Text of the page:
The question on a number of academic minds is – how to translate research into practice? As it leads towards impact and that is the golden goose egg for universities.
I recently tried to translate my research into practice through a blog post for the Sport and Recreation Alliance. For me the challenges were: what language to use, the length of the piece and the relevance to the real world. As a PhD student surrounded by theory and data with a purpose of writing for academic supervisors, surely a blog or short article would be simple? No, not at all.
The real world of practice works at a completely different speed and often wants research results (without the extensive theoretical jargon). Academia is slower, more cumbersome (methodological), and wants research with rigorous and extensive process and theoretical underpinning (with the jargon). The task at hand in my opinion, therefore, is to find compromise and evolve to satisfy both the real world of practice, and the theoretical world of research.
I am starting to meander this task through presenting my research in different ways to different audiences. The monthly blog for the Alliance is an example of such. The research it is based on is currently embargoed by the commissioning body. Consequently, I needed to get out of my researcher comfort zone and write more conversationally and informally, but with an informed undertone.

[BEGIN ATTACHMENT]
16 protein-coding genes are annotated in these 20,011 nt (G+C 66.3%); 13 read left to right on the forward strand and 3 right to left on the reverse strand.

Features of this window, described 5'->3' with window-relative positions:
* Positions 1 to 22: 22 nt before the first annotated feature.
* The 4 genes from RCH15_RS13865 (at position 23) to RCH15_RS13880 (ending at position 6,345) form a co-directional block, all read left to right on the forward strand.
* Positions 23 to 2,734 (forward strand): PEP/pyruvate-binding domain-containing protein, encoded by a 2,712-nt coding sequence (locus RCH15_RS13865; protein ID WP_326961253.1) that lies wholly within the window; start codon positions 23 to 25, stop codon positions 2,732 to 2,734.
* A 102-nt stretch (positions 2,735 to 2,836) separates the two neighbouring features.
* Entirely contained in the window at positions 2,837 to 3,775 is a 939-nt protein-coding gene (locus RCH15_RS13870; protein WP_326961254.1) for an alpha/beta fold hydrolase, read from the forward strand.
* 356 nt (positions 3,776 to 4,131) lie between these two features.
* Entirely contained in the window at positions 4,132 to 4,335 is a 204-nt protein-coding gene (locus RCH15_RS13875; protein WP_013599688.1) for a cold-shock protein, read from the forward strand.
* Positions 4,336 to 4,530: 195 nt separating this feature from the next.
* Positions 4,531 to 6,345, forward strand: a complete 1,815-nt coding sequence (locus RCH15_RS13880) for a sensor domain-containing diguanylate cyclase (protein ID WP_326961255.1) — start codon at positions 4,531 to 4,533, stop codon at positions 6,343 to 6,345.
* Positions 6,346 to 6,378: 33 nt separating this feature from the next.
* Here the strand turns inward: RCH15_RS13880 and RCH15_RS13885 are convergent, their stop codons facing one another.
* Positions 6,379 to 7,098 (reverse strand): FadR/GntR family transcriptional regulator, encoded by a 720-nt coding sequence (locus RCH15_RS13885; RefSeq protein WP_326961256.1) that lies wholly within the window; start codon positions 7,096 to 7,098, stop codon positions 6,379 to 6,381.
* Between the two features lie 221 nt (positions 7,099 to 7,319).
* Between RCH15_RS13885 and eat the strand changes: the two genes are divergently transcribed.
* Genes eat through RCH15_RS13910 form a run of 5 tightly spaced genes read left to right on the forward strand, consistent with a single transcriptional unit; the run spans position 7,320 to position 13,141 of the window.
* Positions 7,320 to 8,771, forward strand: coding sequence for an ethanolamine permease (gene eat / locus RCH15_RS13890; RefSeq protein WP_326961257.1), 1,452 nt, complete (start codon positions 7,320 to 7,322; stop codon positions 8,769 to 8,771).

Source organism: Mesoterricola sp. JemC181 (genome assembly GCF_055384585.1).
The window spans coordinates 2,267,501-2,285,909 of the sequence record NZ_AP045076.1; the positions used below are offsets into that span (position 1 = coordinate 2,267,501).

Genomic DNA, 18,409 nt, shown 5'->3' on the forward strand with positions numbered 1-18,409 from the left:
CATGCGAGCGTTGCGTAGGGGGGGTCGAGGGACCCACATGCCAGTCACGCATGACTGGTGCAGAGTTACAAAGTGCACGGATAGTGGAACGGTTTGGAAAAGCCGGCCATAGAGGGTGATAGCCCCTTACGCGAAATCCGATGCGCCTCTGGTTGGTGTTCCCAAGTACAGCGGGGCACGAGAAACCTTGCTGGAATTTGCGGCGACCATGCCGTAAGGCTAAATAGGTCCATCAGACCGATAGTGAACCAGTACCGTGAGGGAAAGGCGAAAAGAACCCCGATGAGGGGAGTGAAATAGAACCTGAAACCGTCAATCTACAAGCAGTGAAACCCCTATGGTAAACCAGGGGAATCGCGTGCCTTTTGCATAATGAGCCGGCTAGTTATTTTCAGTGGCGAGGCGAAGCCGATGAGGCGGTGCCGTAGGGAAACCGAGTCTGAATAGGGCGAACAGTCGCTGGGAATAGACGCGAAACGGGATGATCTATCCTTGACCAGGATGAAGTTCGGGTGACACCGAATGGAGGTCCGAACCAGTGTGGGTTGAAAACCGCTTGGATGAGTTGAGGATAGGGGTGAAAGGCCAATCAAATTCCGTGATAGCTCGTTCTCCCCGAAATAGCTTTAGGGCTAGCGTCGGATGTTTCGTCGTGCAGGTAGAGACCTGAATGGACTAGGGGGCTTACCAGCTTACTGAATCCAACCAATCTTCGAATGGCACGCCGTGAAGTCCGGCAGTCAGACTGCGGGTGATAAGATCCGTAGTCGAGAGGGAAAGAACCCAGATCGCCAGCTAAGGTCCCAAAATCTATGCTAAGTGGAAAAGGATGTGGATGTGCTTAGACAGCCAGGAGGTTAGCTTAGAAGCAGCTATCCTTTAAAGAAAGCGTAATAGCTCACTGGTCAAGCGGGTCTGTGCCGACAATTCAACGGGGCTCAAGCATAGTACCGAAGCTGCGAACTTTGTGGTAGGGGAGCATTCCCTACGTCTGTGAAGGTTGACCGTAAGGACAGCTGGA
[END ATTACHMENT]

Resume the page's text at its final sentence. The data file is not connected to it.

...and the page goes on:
Any comments are more than welcome, on either content or style.
Post the publishing a few concluding thoughts around the writing process. The benefits of writing for a different audience is healthy for understanding the framing of a research question or results. Moreover, collaboration is cyclical and even though my research informed the content of the blog, it was the expertise from Thea and the Alliance team that developed my skills in translating the research for a wider audience.
In no way have I solved the age old conundrum of how to always translate research into practice, however, I am going to start writing more frequently for different audiences, with different length and purpose of the pieces. Such habits can only assist in bridging research and practice.